What's the Best Acoustic Guitar For Fingerstyle Playing?

14 minutes read

The best acoustic guitar for fingerstyle playing is one that is both comfortable to play and produces a rich, full tone. Look for a guitar with a smaller body size, as this will make it easier to reach around and pluck the strings with your fingers. A guitar with a solid wood top, such as spruce or cedar, will also provide a warm and resonant sound that is perfect for fingerstyle playing. Additionally, a wider neck and lower action can make it easier to play intricate fingerpicking patterns. Ultimately, the best acoustic guitar for fingerstyle playing is one that feels good in your hands and inspires you to create beautiful music.

Best Acoustic Guitars of May 2024

1
Yamaha FG800J Solid Top Dreadnought Acoustic Guitar, Natural

Rating is 5 out of 5

Yamaha FG800J Solid Top Dreadnought Acoustic Guitar, Natural

  • Solid Sitka spruce top
  • Nato and mahogany back & sides
  • Rosewood fingerboard
  • Rosewood bridge
2
Fender Acoustic Guitar, CD-60S, with 2-Year Warranty, Dreadnought Classic Design with Rounded Walnut Fingerboard, Glossed Finish, All-Mahogany Construction

Rating is 4.9 out of 5

Fender Acoustic Guitar, CD-60S, with 2-Year Warranty, Dreadnought Classic Design with Rounded Walnut Fingerboard, Glossed Finish, All-Mahogany Construction

  • One right-handed Fender CD-60S Dreadnought Acoustic Guitar
  • Dreadnought Body: This guitar’s dreadnought body shape resonates with a bold and rich bass tone, great for playing country, folk or bluegrass
  • Rock Steady Tuners: Chrome die-cast tuners help keep your guitar tuned with the perfect amount of tension, and they don't attract much dust or grime
3
Fender Squier Dreadnought Acoustic Guitar - Black Learn-to-Play Bundle with Gig Bag, Tuner, Strap, Strings, String Winder, Picks, Fender Play Online Lessons, and Austin Bazaar Instructional DVD

Rating is 4.8 out of 5

Fender Squier Dreadnought Acoustic Guitar - Black Learn-to-Play Bundle with Gig Bag, Tuner, Strap, Strings, String Winder, Picks, Fender Play Online Lessons, and Austin Bazaar Instructional DVD

  • The Squier SA-150 is a full-size steel-string acoustic that offers big sound at a small price.
  • This guitar also features scalloped "X"-bracing, mahogany neck and a durable dark-stained maple fingerboard to give you an instrument that looks as good as it sounds.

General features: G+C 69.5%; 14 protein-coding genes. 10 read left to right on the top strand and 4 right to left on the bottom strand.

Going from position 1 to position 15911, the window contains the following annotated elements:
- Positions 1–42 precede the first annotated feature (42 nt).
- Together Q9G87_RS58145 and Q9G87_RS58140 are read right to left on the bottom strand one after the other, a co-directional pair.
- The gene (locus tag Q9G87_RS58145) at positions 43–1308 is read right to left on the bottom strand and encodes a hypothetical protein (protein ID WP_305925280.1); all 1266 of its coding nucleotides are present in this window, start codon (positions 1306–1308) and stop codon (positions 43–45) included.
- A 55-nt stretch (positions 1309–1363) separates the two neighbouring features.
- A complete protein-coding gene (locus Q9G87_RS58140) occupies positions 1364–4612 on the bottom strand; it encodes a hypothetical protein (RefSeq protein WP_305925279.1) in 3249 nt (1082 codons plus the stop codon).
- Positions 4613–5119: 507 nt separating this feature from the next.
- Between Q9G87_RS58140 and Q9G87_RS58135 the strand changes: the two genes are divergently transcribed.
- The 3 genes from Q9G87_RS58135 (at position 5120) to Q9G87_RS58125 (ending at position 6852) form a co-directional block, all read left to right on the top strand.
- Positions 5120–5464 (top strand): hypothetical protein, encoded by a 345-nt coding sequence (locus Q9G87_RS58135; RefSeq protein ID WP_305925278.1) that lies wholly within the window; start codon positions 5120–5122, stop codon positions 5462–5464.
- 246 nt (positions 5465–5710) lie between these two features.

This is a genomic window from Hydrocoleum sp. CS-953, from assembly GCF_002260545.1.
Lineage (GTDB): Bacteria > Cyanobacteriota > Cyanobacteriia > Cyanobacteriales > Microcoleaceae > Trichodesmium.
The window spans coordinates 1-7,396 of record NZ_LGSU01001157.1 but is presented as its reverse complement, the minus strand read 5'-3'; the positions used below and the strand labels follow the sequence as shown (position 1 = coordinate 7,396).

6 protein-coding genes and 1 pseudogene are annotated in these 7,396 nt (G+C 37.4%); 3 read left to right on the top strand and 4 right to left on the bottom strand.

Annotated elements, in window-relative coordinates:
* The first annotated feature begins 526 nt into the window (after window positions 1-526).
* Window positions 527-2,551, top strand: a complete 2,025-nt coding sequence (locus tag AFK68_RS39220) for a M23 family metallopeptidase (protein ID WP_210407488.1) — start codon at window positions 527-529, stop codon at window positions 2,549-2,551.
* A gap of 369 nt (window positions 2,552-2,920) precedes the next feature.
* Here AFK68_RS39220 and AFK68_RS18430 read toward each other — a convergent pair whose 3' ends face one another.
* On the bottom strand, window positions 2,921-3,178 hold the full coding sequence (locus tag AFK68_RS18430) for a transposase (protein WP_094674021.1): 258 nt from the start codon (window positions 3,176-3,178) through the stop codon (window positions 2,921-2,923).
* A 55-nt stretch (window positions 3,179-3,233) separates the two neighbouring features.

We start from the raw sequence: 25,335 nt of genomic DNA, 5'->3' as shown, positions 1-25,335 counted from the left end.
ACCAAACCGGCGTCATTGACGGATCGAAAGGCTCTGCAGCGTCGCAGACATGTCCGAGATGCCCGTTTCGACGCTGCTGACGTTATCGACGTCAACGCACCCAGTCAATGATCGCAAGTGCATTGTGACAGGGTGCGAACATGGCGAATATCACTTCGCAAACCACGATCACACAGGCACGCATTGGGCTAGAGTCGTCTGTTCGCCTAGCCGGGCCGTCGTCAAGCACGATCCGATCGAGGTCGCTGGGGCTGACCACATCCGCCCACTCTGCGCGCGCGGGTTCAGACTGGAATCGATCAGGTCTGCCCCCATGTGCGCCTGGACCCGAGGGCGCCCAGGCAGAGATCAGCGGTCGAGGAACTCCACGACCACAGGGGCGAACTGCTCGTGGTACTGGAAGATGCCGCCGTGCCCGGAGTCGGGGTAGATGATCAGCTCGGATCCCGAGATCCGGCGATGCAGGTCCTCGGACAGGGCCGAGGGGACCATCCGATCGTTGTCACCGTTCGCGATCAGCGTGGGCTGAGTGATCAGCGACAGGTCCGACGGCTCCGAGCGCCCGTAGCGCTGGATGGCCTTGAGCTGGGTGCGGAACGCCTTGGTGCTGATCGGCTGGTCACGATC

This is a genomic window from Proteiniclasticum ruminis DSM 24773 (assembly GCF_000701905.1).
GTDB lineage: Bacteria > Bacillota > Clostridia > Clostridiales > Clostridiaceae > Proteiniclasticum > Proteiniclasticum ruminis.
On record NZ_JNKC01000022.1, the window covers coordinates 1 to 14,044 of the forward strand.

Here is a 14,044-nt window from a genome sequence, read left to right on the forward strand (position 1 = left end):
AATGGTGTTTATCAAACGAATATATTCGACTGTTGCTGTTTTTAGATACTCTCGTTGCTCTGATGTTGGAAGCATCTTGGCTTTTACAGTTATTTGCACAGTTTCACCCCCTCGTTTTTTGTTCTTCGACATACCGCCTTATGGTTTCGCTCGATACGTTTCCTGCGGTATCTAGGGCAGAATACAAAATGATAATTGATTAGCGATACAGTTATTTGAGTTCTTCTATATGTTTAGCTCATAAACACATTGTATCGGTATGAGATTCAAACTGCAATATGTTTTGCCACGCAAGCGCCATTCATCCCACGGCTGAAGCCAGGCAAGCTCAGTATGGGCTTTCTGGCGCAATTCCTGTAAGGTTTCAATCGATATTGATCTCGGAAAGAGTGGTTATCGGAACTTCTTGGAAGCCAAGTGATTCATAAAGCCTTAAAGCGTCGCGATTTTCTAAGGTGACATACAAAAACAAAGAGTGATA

• With its slim, easy-to-play neck and full-bodied dreadnought tone, the SA-150 is an ideal choice for all rookie strummers.
4
Squier by Fender Acoustic Guitar, with 2-Year Warranty, Dreadnought with Maple Fingerboard, Glossed Natural Finish, Mahogany Back and Side, Mahogany Neck, SA-150 Model

Rating is 4.7 out of 5

Squier by Fender Acoustic Guitar, with 2-Year Warranty, Dreadnought with Maple Fingerboard, Glossed Natural Finish, Mahogany Back and Side, Mahogany Neck, SA-150 Model

  • One right-handed Fender SA-150 Dreadnought Acoustic Guitar
  • Dreadnought Body: This guitar’s dreadnought body shape resonates with a bold and rich bass tone, great for playing country, folk or bluegrass
  • Durable Materials: All-Laminate construction allows this guitar to last long and sound as great as it looks a an affordable price
5
Fender FA-25 Dreadnought Acoustic Guitar, Beginner Guitar, with 2-Year Warranty, Includes Free Lessons, Natural

Rating is 4.6 out of 5

Fender FA-25 Dreadnought Acoustic Guitar, Beginner Guitar, with 2-Year Warranty, Includes Free Lessons, Natural

  • One right-handed Fender Alternative Series Dreadnought Acoustic Guitar – a perfect beginner guitar for both kids and adults
  • Backed by a 75 year legacy of quality and craftsmanship -- the FA Series has all the sound and style of Fender's iconic acoustic guitars with specially designed features for beginners.
  • This guitar’s dreadnought body shape resonates with a bold and rich bass tone, great for playing country, folk or bluegrass
6
Jasmine S34C NEX Acoustic Guitar,Natural

Rating is 4.5 out of 5

Jasmine S34C NEX Acoustic Guitar,Natural

  • Gloss Natural
  • Dreadnought body style
  • Laminate Spruce top
  • Sapele back and sides
  • Rosewood Fingerboard
7
Yamaha F325D Acoustic Guitar, Natural

Rating is 4.4 out of 5

Yamaha F325D Acoustic Guitar, Natural

  • The perfect guitar for beginners
  • Legendary Yamaha build quality
  • Spruce Top
  • Rosewood Fretboard
  • Chrome Tuners
8
Ibanez AW54OPN Artwood Dreadnought Acoustic Guitar - Open Pore Natural

Rating is 4.3 out of 5

Ibanez AW54OPN Artwood Dreadnought Acoustic Guitar - Open Pore Natural

  • Dreadnought body
  • Solid mahogany top
  • Mahogany back & sides
  • Mahogany neck
  • Rosewood bridge and fretboard


What is the significance of the scale length on an acoustic guitar for fingerstyle techniques?

The scale length of an acoustic guitar refers to the distance between the nut and the bridge, and it plays a significant role in the tone and playability of the instrument, particularly for fingerstyle techniques.


A longer scale length generally results in higher string tension and more resistance, which can be beneficial for fingerstyle players looking for a strong and clear tone. It can also provide more sustain and volume to the notes being played.


On the other hand, a shorter scale length typically offers lower string tension and easier playability, making it more suitable for players with smaller hands or those who prefer a lighter touch when playing fingerstyle.


Ultimately, the choice of scale length for fingerstyle playing will depend on individual preferences and playing style. Some may prefer the added clarity and power of a longer scale length, while others may appreciate the ease of playing with a shorter scale length. It's important for players to experiment with different scale lengths to find the one that best suits their needs and preferences.